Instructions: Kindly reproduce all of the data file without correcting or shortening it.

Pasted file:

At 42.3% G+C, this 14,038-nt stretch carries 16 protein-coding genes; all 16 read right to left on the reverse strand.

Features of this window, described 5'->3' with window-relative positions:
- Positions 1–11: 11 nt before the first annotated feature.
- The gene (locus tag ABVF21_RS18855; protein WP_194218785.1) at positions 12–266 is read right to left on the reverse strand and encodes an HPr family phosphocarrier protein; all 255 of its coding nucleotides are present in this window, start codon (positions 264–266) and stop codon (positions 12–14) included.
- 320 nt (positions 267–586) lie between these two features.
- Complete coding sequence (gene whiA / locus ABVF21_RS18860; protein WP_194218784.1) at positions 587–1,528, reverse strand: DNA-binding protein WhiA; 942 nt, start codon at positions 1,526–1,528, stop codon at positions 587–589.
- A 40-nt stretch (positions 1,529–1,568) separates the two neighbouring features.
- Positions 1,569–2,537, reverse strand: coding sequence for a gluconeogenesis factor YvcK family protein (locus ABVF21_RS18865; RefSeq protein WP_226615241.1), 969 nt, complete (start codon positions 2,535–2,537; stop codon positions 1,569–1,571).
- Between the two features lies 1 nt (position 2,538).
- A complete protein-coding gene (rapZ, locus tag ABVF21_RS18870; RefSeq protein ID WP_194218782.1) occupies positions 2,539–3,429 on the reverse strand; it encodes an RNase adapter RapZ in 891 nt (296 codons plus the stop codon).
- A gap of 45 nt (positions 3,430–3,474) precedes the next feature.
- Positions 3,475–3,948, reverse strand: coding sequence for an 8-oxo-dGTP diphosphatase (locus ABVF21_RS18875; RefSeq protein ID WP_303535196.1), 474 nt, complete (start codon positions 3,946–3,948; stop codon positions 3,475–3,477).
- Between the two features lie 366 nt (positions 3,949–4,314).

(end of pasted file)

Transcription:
At 42.3% G+C, this 14,038-nt stretch carries 16 protein-coding genes; all 16 read right to left on the reverse strand.

Features of this window, described 5'->3' with window-relative positions:
- Positions 1–11: 11 nt before the first annotated feature.
- The gene (locus tag ABVF21_RS18855; protein WP_194218785.1) at positions 12–266 is read right to left on the reverse strand and encodes an HPr family phosphocarrier protein; all 255 of its coding nucleotides are present in this window, start codon (positions 264–266) and stop codon (positions 12–14) included.
- 320 nt (positions 267–586) lie between these two features.
- Complete coding sequence (gene whiA / locus ABVF21_RS18860; protein WP_194218784.1) at positions 587–1,528, reverse strand: DNA-binding protein WhiA; 942 nt, start codon at positions 1,526–1,528, stop codon at positions 587–589.
- A 40-nt stretch (positions 1,529–1,568) separates the two neighbouring features.
- Positions 1,569–2,537, reverse strand: coding sequence for a gluconeogenesis factor YvcK family protein (locus ABVF21_RS18865; RefSeq protein WP_226615241.1), 969 nt, complete (start codon positions 2,535–2,537; stop codon positions 1,569–1,571).
- Between the two features lies 1 nt (position 2,538).
- A complete protein-coding gene (rapZ, locus tag ABVF21_RS18870; RefSeq protein ID WP_194218782.1) occupies positions 2,539–3,429 on the reverse strand; it encodes an RNase adapter RapZ in 891 nt (296 codons plus the stop codon).
- A gap of 45 nt (positions 3,430–3,474) precedes the next feature.
- Positions 3,475–3,948, reverse strand: coding sequence for an 8-oxo-dGTP diphosphatase (locus ABVF21_RS18875; RefSeq protein ID WP_303535196.1), 474 nt, complete (start codon positions 3,946–3,948; stop codon positions 3,475–3,477).
- Between the two features lie 366 nt (positions 3,949–4,314).